City

June 1997
median
sale price

Monthly
PMI

June 2000
 loan
balance

June 2000
median
sale price

Current
PMI
equity

Annual
savings

San Francisco
Bay Area
$311,590 $175 $270,614 $465,400 42% $2,100
San Diego $195,447 $110 $169,745 $269,900 37% $1,320
Denver $143,624 $81 $124,737 $195,700 36% $972
Orange Co.,
California
$242,683 $137 $210,769 $321,300 34% $1,644
Seattle $174,331 $98 $151,406 $229,300 34% $1,176
Austin $114,470 $64 $99,417 $148,500 33% $768
Minneapolis
-St. Paul
$104,135 $59 $90,440 $135,100 33% $708
New York
City
$178,644 $100 $155,151 $228,400 32% $1,200
Newark $195,711 $110 $169,974 $241,600 30% $1,320
Detroit $110,853 $62 $96,275 $138,500 30% $744

Note: Sale price and equity information for 51 other U.S. cities can be found at http://homegain.creativedata.net/pmistats/.

To help homeowners, HomeGain introduces the PMI Saver, the first free online tool to combine an instant home valuation with an equity calculation. PMI Saver asks the user to input a monthly PMI amount, the purchase price of their home, the down payment amount, current loan balance and the current value of their home. In seconds homeowners learn if they hold 20 percent or more in equity in their home and, if so, what the annual savings would be if they cancelled PMI coverage.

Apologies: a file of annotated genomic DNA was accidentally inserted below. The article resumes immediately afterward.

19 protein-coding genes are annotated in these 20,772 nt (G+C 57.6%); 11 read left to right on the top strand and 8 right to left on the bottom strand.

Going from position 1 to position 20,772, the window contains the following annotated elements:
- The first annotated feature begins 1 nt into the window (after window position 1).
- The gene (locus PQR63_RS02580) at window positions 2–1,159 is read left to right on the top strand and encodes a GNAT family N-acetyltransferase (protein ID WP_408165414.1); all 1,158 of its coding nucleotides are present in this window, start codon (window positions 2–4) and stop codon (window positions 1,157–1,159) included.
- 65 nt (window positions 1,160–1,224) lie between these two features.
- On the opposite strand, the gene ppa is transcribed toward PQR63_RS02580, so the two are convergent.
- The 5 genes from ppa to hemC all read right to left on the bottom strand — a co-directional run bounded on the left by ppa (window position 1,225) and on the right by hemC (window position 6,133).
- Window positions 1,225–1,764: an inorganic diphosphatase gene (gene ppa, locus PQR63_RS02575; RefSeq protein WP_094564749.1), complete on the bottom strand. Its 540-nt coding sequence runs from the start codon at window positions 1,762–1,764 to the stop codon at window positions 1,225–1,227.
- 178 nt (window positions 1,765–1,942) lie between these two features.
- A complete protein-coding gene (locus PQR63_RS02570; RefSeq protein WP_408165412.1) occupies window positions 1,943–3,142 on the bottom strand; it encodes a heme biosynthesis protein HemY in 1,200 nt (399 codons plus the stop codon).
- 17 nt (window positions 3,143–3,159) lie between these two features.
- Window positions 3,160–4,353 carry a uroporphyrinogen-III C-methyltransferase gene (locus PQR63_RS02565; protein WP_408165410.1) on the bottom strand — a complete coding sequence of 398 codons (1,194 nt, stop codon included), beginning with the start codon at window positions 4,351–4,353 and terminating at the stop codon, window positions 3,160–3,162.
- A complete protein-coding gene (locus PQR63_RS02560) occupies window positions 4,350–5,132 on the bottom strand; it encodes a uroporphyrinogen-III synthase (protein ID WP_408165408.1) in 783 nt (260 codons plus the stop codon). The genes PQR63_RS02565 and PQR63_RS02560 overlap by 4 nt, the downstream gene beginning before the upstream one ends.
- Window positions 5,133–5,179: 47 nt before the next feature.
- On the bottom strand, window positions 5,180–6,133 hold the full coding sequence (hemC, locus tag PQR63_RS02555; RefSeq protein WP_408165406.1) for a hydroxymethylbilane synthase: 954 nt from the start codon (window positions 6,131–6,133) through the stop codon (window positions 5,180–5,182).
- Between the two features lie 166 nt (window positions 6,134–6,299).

"Consumers aren't getting this kind of help from their lender or their private mortgage insurance carrier," Bradley Inman, founder and CEO of HomeGain, said. "There's plenty of advice out there about canceling PMI once you've reached 20 percent, but no one shows you how to do it. Other Web sites expect you to guess at the current value of your home. Now, with PMI Saver you can pin down your present value and easily discover whether you've hit the magic equity mark or not.